Above: United Nations Secretary General Ban Ki-moon speaks at the Warsaw climate change talks on Nov. 19. // photo courtesy United Nations
The smoldering debate over whether coal has a future in a low-carbon world has flared up with new intensity in Warsaw, the site of this month's annual United Nations negotiations toward a global climate treaty.
With world coal use growing at a staggering pace, top climate diplomats have used the global stage to take a much more aggressive stance against the coal industry. They are demanding that companies move quickly to leverage technology to capture and bury their planet-heating emissions or risk putting the world on a dangerous and irreversible path.
In a stern address to the World Coal Association on the sidelines of the summit, Christiana Figueres, head of the UN's Climate Change Secretariat, made several demands of industry: leave "most existing reserves in the ground," shut down the dirtiest coal-fired facilities and use carbon capture and storage (CCS) on "new plants, even the most efficient."
Her bottom line is that world's "carbon budget is half spent" at a time when the global expansion of coal is wiping out gains from clean energy. "The coal industry faces a business continuation risk that you can no longer afford to ignore," Figueres said.
That message has been echoed in one speech after another, and report after report, by a panoply of major international organizations and institutes with interests in energy and climate policy. The focus on coal power during the two-week talks is because of the industry's enormous global warming contribution. And it reflects how worried climate advocates are about the future—with nearly 1,200 coal plants on the drawing boards, mainly in developing economies.
UN Secretary General Ban Ki-moon declared at a news conference that coal and other fossil fuel industries "will have to make green and sustainable investment decisions that will keep them in business, and us within the bounds of 2 degrees Celsius," the safe target at the heart of climate treaty deliberations. "They seem to be making a transition, but I have been urging them to make it faster," he said.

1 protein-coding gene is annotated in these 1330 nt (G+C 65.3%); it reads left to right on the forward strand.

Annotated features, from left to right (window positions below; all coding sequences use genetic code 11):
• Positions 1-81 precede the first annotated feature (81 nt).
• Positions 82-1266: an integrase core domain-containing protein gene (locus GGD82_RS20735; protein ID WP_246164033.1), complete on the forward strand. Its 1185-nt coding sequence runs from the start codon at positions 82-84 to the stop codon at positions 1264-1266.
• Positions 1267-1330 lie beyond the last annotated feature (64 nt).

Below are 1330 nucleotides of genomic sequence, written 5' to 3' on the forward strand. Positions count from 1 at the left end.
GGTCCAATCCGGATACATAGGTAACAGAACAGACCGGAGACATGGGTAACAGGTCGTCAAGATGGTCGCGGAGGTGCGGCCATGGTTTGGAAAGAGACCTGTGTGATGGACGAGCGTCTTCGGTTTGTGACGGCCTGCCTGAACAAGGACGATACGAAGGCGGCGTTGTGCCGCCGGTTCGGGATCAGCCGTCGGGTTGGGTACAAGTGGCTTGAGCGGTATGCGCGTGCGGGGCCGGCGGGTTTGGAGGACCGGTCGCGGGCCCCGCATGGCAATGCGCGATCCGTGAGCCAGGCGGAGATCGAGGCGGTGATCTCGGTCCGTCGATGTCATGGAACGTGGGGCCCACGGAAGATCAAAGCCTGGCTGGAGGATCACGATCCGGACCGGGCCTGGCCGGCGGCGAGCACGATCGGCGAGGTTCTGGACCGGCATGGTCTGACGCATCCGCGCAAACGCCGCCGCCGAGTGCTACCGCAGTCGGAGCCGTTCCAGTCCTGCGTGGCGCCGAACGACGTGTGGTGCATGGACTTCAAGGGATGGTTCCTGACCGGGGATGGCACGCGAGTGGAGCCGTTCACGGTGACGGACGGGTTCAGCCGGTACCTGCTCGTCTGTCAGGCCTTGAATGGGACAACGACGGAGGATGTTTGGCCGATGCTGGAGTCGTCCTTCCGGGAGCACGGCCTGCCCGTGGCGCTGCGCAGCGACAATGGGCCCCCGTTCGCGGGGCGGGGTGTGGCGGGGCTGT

The UN estimates that if nations stick to their current pledges for carbon reductions by 2020, emissions will overshoot the desired limit by about 18 percent. Recent reports project that the rise in average global temperatures could approach 4 degrees Celsius by century's end.
Given plans to plow billions into new coal plants, many experts see no way to limit warming to a safe level without CCS—an expensive technology that industry says hasn't been proven to work on a commercial basis.
In the United States, the Obama administration has proposed regulations that would force any new coal plant to be fitted with CCS technology, an attempt to establish a role for coal in the carbon-constrained economy. But the coal industry and its allies in Congress are trying to block the regulations by arguing that CCS is "not commercially viable."
The World Coal Association, the industry group addressed by Figueres, had scheduled its own meeting in Warsaw to argue that coal has a place in a world struggling to lower emissions—though not necessarily through CCS, at least not right away.
The group said it's enough to build modern coal plants that are more efficient and cleaner-burning.
"If we were to raise the global average efficiency of coal plants from its current average of 33 percent up to 40 percent we could reduce global carbon emissions by more than 2 gigatons—that's the equivalent of running the Kyoto Protocol three times over," said Milton Catelin, head of the World Coal Association, in a speech responding to Figueres.